McCahan was intrigued by working closely with Westroc, the developers of Mountain Shadows and the management company for Hotel Valley Ho and Sanctuary Camelback Mountain Resort. But that wasn’t all.
“There are no high-end short courses in the middle of the city with Camelback and Mummy Mountain right there,” says McCahan. “It’s the closest golf course to the most interesting side of Camelback, right underneath the Praying Monk. It’s also just 15 minutes from Sky Harbor and in the heart of Scottsdale’s restaurants and nightlife. The location is second to none.”
Another appealing factor for McCahan was the ability for golfers of all skill levels to complete 18 holes in just a few hours. The abbreviated playing time gives Arizona golfers a respite in the summer heat and allows guests to get a round in before a day of resort relaxation or desert exploration.
“When guests can play a two-and-a-half-hour round of golf instead of spending five hours, they can fit in a spring training game, a hike, enjoy Old Town Scottsdale and whatever else they want to do,” says McCahan.
Measuring 2,310 yards from the back tees, the par-54 course is available for daily play for both locals and resort guests.
A Li’l Fun for Everyone
Mountain Shadows isn’t the only Arizona player getting involved in the short game. The popular Wickenburg Ranch Golf Course, located an hour and 15 minutes northwest of downtown Phoenix, recently opened Li’l Wick.
Dubbed “a short-game park,” the innovative and engaging nine-hole, par-3 course features the same stellar bentgrass greens and exceptional playing conditions that have propelled Wickenburg Ranch’s Big Wick course to success. The course winds through a picturesque canyon along the eastern flank of the Wickenburg Ranch development, giving it tons of natural beauty and character.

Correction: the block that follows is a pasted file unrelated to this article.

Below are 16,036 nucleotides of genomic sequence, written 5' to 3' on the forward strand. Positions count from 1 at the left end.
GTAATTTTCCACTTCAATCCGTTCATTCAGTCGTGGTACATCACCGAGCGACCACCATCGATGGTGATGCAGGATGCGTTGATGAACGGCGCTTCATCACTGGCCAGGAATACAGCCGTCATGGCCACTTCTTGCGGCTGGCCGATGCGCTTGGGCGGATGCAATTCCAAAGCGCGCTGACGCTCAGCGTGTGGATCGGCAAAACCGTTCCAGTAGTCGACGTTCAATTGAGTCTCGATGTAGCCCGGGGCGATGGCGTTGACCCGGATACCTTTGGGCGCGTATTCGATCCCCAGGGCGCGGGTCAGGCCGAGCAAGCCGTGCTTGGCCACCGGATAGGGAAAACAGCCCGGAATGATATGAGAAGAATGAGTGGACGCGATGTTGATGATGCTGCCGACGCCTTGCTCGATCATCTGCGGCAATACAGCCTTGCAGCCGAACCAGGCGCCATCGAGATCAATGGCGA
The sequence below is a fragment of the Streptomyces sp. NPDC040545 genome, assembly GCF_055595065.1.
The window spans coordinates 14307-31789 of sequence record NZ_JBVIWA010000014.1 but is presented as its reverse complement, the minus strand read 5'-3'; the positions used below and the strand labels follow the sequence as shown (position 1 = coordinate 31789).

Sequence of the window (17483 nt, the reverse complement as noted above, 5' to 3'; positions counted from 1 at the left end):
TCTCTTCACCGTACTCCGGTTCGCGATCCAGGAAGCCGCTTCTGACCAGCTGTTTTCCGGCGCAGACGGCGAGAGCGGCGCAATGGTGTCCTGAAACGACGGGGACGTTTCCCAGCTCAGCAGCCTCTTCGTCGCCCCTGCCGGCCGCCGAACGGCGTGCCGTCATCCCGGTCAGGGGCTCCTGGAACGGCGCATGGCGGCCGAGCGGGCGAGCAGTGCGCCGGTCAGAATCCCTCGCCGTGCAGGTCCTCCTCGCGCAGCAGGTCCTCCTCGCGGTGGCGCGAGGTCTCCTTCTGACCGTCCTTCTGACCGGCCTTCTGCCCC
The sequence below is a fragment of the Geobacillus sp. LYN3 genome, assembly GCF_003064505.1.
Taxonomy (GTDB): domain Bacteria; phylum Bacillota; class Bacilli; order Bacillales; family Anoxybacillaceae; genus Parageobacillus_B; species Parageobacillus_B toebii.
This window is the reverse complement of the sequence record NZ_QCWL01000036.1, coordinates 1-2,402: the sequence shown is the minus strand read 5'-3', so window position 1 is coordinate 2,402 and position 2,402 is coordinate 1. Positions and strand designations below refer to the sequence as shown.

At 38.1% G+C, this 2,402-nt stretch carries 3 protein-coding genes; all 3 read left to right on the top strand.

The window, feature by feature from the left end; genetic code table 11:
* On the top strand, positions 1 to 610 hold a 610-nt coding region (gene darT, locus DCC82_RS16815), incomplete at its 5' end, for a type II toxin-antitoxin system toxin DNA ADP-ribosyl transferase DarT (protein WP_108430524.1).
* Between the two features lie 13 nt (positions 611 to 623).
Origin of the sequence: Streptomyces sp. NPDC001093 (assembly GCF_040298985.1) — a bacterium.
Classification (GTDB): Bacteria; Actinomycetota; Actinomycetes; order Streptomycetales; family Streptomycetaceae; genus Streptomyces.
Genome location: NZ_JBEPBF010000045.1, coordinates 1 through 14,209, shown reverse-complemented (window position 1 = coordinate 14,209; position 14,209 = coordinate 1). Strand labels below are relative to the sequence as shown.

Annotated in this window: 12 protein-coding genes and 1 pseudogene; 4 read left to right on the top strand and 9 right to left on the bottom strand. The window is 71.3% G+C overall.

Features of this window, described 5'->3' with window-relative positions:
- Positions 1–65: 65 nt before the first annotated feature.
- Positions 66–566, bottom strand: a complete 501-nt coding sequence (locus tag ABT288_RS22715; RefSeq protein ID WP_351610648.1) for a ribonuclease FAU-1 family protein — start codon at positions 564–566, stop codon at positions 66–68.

Daily-fee guests can play Li’l Wick for just $25 per player. Or, they may include a visit to Li’l Wick before or after their rounds on Big Wick (27 holes of golf for $115). To play, it’s first come, first served, with no tee times. Four of the nine holes are lit, allowing the fun to last well into the evening.
Both Li’l Wick and The Short Course at Mountain Shadows boast a fun, relaxed atmosphere for families and those learning the game. It can be as friendly or as challenging as guests choose to make it.
“This is a fun place where our members and guests can truly enjoy hanging out,” says Justin Henderson, head golf professional at Wickenburg Ranch Golf and Social Club. “We want to give them plenty of reasons to smile, laugh and build lasting friendships. We have everything from families and neighbors enjoying competitions to guys grinding over putts to settle bets.”
Richardson’s design philosophy has always been grounded in his belief that golf should be fun, and that the holes should be unique and interesting.
“At the Short Course, every time you get up to the tee you have the chance to get a hole in one, which makes for a fun outing,” he says. “But you don’t want it to be a dead giveaway. That’s part of the fun — hitting over water, dealing with two-level greens, a hole that runs along a stream. It’s not your average par-3 course.”
Richardson has a message for serious golfers and traditionalists who love to hit their drivers off the tee: “Don’t underestimate the challenge of these short courses.”
“In reality, on a regulation course you are only hitting your driver 12 to 13 times per round,” he says. “The rest of your shots are iron or short game shots — it’s about shot making. That’s the value of playing these types of courses.”
Plus, when the game is played in venues like this, it evens the playing field for couples, children and grandchildren.
“The shorter the hole, the more the game is equalized,” says Richardson. “Around the greens, an 8- or 9-year-old kid can have the same advantage as a scratch player. It’s a lot more fun for golfers of all skill levels.”